Government estimates that more than 80,000 people have been affected by flooding that has killed 76 people so far.
People made homeless by widespread flooding in Sudan that has killed 76 people in recent days are facing serious food shortages and threats from disease, officials say.
The Nile river is at its highest levels in more than a century and 13 of the country’s 18 provinces had been affected by flash flooding, the country’s Interior Minister Ismat Abdelrahman said on Thursday.
Heavy rains and flooding have completely destroyed 3,206 houses and damaged 3,048 others in the eastern province of Kassala, one of the worst hit areas, the interior ministry said.
According to the United Nations, the government estimates that more than 80,000 people have been affected by the flooding so far.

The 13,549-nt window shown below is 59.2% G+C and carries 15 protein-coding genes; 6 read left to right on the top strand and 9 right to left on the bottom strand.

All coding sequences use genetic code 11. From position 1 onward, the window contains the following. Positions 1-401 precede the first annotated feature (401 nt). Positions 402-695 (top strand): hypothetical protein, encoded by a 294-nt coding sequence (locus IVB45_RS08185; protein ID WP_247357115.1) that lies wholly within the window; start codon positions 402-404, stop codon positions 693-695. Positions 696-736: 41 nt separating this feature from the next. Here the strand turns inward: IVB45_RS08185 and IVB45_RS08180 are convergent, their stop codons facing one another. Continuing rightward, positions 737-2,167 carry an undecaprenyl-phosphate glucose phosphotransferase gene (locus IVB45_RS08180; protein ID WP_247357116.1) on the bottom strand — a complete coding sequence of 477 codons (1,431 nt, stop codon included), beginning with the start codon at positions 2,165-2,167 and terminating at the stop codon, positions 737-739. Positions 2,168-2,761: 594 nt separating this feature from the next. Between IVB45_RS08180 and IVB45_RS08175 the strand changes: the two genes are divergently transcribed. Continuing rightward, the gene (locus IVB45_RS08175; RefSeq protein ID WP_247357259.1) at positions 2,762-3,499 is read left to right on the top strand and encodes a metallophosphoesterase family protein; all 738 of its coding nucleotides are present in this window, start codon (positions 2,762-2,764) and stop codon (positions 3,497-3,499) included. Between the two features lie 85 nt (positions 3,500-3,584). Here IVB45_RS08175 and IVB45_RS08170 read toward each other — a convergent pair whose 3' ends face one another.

"We have nothing at all," a resident of Hamashkoraib town, which is located in the worst-hit province of Kassala, told Al Jazeera.
"We badly need help. And we still fear the upcoming storms," he said.
Fears of continued flooding have forced some to flee to the mountains where they are struggling to find water and face a serious shortage of food.
There is also not enough medicine and the threat of disease is growing.
"We have more than 3,000 families affected," said Mohamed Issa Taha, a deputy provincial governor.
"We’ve handed out some relief aid that will be sufficient for 72 hours," he said.
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